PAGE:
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To think if you are considering ways to injure yourself to avoid work then maybe it's time for a change?

(33 Posts)
Emotional101 Sat 17-Jan-15 19:02:01

If someone (with no history of depression or another other MH issues) said to you they had been thinking of a way they could be injured enough to be signed off work, what would you say to them? (Examples given such as broken bone - not cutting or anything similar).

She is in very stressful and constant, high pressure environment but as the sole bread winner with a mortgage dependent on the money it's not as easy as 'just resign'.
It's not the type of job she can leave at work either, it's hours and hours of work outside of her working day.

Would you advise her to go to the gp?

That was my apparently silly and unhelpful advice - she won't as she is being assessed as an adopter and is worried this would go against her (plus the fact she wouldn't have a way to support the child).

She feels she can keep going for another few weeks and she will have a little bit of time off. Due to her job and it being privately run there is no HR or similar to get advice from.

(This is my SIL. I spoke to MIL (her mum) and she was rather unsupportive). hmm

Where is the next step from here?

PiperIsTerrysChoclateOrange Sat 17-Jan-15 19:06:38

If she gets approved for adoption then she will have the same maternity rights as those who have give birth.

Perhaps tell her that once the child comes then she will have months off.

In this time she could look for another job.

Emotional101 Sat 17-Jan-15 19:40:38

She's at least a year away from adopting (doing the pre- full assessment) course (not sure of actual name!)

NorwaySpruce Sat 17-Jan-15 19:44:22

I've often said similar - wished for a quick fall from a not too high ladder, maybe a simple fracture, for a week or so off work.

I was half joking though, I'd appreciate the time off, but have so far kept my feet firmly on the rungs grin

Are you sure they don't think you a bit daft for taking things so literally?

CorporateRockWhore Sat 17-Jan-15 19:49:07

I had a mega stressful job after leaving Uni and wished a lot that I could break my leg, something so that I could have a legitimate week or two off and do nothing

I don't think its an MH issue, it's a get a new job issue.

Timeforabiscuit Sat 17-Jan-15 20:01:55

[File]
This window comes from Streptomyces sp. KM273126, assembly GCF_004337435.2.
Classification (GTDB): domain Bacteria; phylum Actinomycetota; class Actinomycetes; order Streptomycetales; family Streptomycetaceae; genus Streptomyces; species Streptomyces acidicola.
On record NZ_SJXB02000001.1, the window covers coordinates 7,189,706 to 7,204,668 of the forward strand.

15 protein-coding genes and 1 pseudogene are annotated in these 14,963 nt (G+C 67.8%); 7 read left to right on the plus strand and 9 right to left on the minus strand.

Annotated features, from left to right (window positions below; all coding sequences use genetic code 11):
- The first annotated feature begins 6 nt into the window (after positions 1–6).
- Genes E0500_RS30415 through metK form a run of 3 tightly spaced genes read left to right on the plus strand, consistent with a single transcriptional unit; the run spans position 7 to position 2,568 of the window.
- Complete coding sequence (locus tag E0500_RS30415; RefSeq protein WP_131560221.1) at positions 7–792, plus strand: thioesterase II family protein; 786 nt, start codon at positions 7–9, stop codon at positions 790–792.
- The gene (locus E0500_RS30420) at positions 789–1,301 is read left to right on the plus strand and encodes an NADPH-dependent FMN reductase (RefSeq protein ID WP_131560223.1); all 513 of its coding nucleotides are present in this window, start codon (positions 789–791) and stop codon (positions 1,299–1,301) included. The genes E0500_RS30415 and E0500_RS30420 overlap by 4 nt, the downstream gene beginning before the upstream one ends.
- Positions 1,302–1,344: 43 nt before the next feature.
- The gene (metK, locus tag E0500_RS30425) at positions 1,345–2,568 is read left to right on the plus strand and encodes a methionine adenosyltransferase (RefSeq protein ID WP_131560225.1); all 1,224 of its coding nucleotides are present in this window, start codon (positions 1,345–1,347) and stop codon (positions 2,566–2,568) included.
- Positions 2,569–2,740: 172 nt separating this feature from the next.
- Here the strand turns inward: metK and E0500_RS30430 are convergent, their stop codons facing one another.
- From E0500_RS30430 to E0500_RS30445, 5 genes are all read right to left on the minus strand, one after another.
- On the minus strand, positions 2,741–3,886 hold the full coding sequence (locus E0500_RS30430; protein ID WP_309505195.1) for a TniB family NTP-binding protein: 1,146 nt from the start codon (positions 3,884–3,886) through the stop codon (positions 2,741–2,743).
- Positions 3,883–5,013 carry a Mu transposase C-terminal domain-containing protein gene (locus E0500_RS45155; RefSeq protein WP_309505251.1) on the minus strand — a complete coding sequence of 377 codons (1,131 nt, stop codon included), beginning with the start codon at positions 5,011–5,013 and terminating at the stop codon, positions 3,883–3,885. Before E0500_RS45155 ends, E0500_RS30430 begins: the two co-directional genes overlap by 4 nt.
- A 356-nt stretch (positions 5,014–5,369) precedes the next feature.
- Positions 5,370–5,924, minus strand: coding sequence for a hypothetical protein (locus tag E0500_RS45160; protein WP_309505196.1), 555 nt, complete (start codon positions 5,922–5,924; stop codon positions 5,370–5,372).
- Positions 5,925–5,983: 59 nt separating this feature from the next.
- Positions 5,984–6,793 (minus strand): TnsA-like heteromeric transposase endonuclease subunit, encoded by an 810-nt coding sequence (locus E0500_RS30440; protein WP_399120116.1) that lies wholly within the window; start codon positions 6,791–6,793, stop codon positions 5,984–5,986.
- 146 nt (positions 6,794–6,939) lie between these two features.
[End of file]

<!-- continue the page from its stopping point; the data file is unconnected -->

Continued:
blush its quite common in my office for someone to quietly mention they would appreciate a manufactured incident in the carpark, a broken foot or some such.

Unfortunately a colleague did break their foot (can't be certain it wasn't deliberate - it was a bad time) and they were actually asked to work from home.

Its a new job issue not a GP one - has she updated her cv?

A little bit of cheerleading about how far she could go in a different role may have been what she was looking for.

Emotional101 Sat 17-Jan-15 20:08:01

Thanks, maybe I'll have to go back and encourage her a bit!

Her job is very job specific and although she could get a new job it would be doing the same role with the same pressures, just with a new manager if that makes sense.

LostTeacher Sat 17-Jan-15 20:17:30

Sounds like a lot of my colleagues!

EndoplasmicReticulum Sat 17-Jan-15 20:36:58

Id guess she's a teacher.

PossumPoo Sat 17-Jan-15 20:38:04

I had a job like this. In the end l was made redundant and to this day I am so grateful. It's like a cycle, l needed to leave but my self esteem was so low l couldn't. I would never get in a situation like that again for work.

Your SIL needs to look for a new job. That's the only way out.

Keep encouraging her to do this and remind her of previous jobs she's had without the unbearable stress level.

EndoplasmicReticulum Sat 17-Jan-15 20:38:51

Sorry for missing apostrophe there please blame the technology. Anyway, I've thought the same thing in the past. Haven't considered it a GP issue.

NorbertDentressangle Sat 17-Jan-15 20:49:31

This sounds very familiar - I remember many, many years ago having a conversation with a couple of friends where we all confessed to dreaming of a broken arm/leg/whatever to get a few weeks or months off work.

At the time we were all in stressful jobs, long hours, shifts etc (working either in adult mental health, with young offenders or residential childrens homes).

What we all needed was a change of job.

I think, at some point, we all got signed off for a week or two due to just being tired, run down, stressed and ill (we had GPs who asked what jobs we did and appreciated the stress and pressures of the job, hours and shifts involved) but no one had MH issues.

grannytomine Sat 17-Jan-15 21:28:05

I was thrilled when I got a date for my hysterectomy, having a particularly rough time at work and had eight weeks off and it had all calmed down when I got back.

When the lovely young doctor at the hospital gave me a sick note for six weeks I said it was a shame it wasn't seven as I would get halfterm off with the kids. He said don't worry, your GP will give you another note if you want/need one. He came back later with a note for eight weeks. Bless him.

Mammanat222 Sat 17-Jan-15 22:11:56

I assume all you people that have 'wished' for a broken bone for a bit of time off get more than SSP?

I also assume this is the case for lady in question?